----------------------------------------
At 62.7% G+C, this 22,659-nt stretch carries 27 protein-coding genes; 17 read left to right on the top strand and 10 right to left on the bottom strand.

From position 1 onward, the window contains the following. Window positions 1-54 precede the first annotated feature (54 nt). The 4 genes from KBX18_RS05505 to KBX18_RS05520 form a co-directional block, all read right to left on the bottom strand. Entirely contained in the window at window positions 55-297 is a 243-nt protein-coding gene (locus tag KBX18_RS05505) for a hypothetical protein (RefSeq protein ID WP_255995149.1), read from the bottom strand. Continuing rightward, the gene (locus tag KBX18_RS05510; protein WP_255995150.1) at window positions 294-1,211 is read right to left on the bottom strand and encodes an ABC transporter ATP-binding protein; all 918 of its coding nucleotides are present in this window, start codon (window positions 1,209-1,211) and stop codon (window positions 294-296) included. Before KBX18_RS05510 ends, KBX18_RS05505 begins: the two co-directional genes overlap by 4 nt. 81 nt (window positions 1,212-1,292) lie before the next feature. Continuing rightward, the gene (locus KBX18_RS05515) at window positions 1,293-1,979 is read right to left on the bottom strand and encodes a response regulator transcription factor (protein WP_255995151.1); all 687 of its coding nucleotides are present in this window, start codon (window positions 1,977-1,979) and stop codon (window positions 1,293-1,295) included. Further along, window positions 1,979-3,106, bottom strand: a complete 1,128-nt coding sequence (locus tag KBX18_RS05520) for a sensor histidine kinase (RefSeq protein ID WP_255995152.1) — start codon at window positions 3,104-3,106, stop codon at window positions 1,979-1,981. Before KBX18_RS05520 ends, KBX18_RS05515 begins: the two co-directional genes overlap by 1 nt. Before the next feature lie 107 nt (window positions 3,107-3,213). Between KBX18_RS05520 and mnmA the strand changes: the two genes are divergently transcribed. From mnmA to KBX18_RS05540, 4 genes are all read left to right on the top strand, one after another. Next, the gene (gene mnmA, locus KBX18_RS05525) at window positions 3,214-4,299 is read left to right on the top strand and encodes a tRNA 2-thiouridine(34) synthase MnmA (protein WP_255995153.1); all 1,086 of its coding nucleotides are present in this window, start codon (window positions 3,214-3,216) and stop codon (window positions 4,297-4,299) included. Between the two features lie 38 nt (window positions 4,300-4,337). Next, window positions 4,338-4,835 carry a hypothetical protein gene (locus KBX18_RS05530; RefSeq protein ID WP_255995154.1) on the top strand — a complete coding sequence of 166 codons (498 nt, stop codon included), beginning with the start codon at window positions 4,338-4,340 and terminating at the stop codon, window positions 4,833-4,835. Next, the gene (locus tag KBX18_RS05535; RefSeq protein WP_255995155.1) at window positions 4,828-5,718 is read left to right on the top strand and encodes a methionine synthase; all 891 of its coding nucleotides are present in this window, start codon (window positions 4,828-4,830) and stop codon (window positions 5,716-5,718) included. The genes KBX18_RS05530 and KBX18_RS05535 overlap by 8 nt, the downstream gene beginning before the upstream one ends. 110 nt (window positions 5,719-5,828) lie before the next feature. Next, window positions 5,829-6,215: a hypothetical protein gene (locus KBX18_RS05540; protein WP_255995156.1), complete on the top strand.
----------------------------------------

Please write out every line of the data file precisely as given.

At 62.7% G+C, this 22,659-nt stretch carries 27 protein-coding genes; 17 read left to right on the top strand and 10 right to left on the bottom strand.

From position 1 onward, the window contains the following. Window positions 1-54 precede the first annotated feature (54 nt). The 4 genes from KBX18_RS05505 to KBX18_RS05520 form a co-directional block, all read right to left on the bottom strand. Entirely contained in the window at window positions 55-297 is a 243-nt protein-coding gene (locus tag KBX18_RS05505) for a hypothetical protein (RefSeq protein ID WP_255995149.1), read from the bottom strand. Continuing rightward, the gene (locus tag KBX18_RS05510; protein WP_255995150.1) at window positions 294-1,211 is read right to left on the bottom strand and encodes an ABC transporter ATP-binding protein; all 918 of its coding nucleotides are present in this window, start codon (window positions 1,209-1,211) and stop codon (window positions 294-296) included. Before KBX18_RS05510 ends, KBX18_RS05505 begins: the two co-directional genes overlap by 4 nt. 81 nt (window positions 1,212-1,292) lie before the next feature. Continuing rightward, the gene (locus KBX18_RS05515) at window positions 1,293-1,979 is read right to left on the bottom strand and encodes a response regulator transcription factor (protein WP_255995151.1); all 687 of its coding nucleotides are present in this window, start codon (window positions 1,977-1,979) and stop codon (window positions 1,293-1,295) included. Further along, window positions 1,979-3,106, bottom strand: a complete 1,128-nt coding sequence (locus tag KBX18_RS05520) for a sensor histidine kinase (RefSeq protein ID WP_255995152.1) — start codon at window positions 3,104-3,106, stop codon at window positions 1,979-1,981. Before KBX18_RS05520 ends, KBX18_RS05515 begins: the two co-directional genes overlap by 1 nt. Before the next feature lie 107 nt (window positions 3,107-3,213). Between KBX18_RS05520 and mnmA the strand changes: the two genes are divergently transcribed. From mnmA to KBX18_RS05540, 4 genes are all read left to right on the top strand, one after another. Next, the gene (gene mnmA, locus KBX18_RS05525) at window positions 3,214-4,299 is read left to right on the top strand and encodes a tRNA 2-thiouridine(34) synthase MnmA (protein WP_255995153.1); all 1,086 of its coding nucleotides are present in this window, start codon (window positions 3,214-3,216) and stop codon (window positions 4,297-4,299) included. Between the two features lie 38 nt (window positions 4,300-4,337). Next, window positions 4,338-4,835 carry a hypothetical protein gene (locus KBX18_RS05530; RefSeq protein ID WP_255995154.1) on the top strand — a complete coding sequence of 166 codons (498 nt, stop codon included), beginning with the start codon at window positions 4,338-4,340 and terminating at the stop codon, window positions 4,833-4,835. Next, the gene (locus tag KBX18_RS05535; RefSeq protein WP_255995155.1) at window positions 4,828-5,718 is read left to right on the top strand and encodes a methionine synthase; all 891 of its coding nucleotides are present in this window, start codon (window positions 4,828-4,830) and stop codon (window positions 5,716-5,718) included. The genes KBX18_RS05530 and KBX18_RS05535 overlap by 8 nt, the downstream gene beginning before the upstream one ends. 110 nt (window positions 5,719-5,828) lie before the next feature. Next, window positions 5,829-6,215: a hypothetical protein gene (locus KBX18_RS05540; protein WP_255995156.1), complete on the top strand.